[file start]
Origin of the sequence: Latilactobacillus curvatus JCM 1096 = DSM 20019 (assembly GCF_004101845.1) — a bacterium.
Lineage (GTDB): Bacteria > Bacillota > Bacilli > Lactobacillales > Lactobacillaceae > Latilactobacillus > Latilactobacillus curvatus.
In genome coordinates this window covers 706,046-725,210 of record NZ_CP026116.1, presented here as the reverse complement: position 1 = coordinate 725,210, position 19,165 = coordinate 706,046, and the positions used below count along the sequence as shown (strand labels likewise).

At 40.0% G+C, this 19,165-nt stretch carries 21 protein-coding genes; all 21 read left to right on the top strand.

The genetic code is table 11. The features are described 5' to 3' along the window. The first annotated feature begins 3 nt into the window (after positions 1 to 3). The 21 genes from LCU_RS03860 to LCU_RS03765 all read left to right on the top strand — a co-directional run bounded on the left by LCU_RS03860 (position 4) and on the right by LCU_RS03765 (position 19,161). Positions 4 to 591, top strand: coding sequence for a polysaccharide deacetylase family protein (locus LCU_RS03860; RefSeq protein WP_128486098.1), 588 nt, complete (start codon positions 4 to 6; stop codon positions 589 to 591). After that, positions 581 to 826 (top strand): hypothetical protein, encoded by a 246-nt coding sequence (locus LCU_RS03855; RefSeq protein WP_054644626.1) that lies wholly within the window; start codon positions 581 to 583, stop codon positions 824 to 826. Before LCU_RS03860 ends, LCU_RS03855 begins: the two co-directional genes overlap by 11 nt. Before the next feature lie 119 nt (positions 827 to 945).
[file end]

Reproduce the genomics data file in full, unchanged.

Origin of the sequence: Latilactobacillus curvatus JCM 1096 = DSM 20019 (assembly GCF_004101845.1) — a bacterium.
Lineage (GTDB): Bacteria > Bacillota > Bacilli > Lactobacillales > Lactobacillaceae > Latilactobacillus > Latilactobacillus curvatus.
In genome coordinates this window covers 706,046-725,210 of record NZ_CP026116.1, presented here as the reverse complement: position 1 = coordinate 725,210, position 19,165 = coordinate 706,046, and the positions used below count along the sequence as shown (strand labels likewise).

At 40.0% G+C, this 19,165-nt stretch carries 21 protein-coding genes; all 21 read left to right on the top strand.

The genetic code is table 11. The features are described 5' to 3' along the window. The first annotated feature begins 3 nt into the window (after positions 1 to 3). The 21 genes from LCU_RS03860 to LCU_RS03765 all read left to right on the top strand — a co-directional run bounded on the left by LCU_RS03860 (position 4) and on the right by LCU_RS03765 (position 19,161). Positions 4 to 591, top strand: coding sequence for a polysaccharide deacetylase family protein (locus LCU_RS03860; RefSeq protein WP_128486098.1), 588 nt, complete (start codon positions 4 to 6; stop codon positions 589 to 591). After that, positions 581 to 826 (top strand): hypothetical protein, encoded by a 246-nt coding sequence (locus LCU_RS03855; RefSeq protein WP_054644626.1) that lies wholly within the window; start codon positions 581 to 583, stop codon positions 824 to 826. Before LCU_RS03860 ends, LCU_RS03855 begins: the two co-directional genes overlap by 11 nt. Before the next feature lie 119 nt (positions 827 to 945).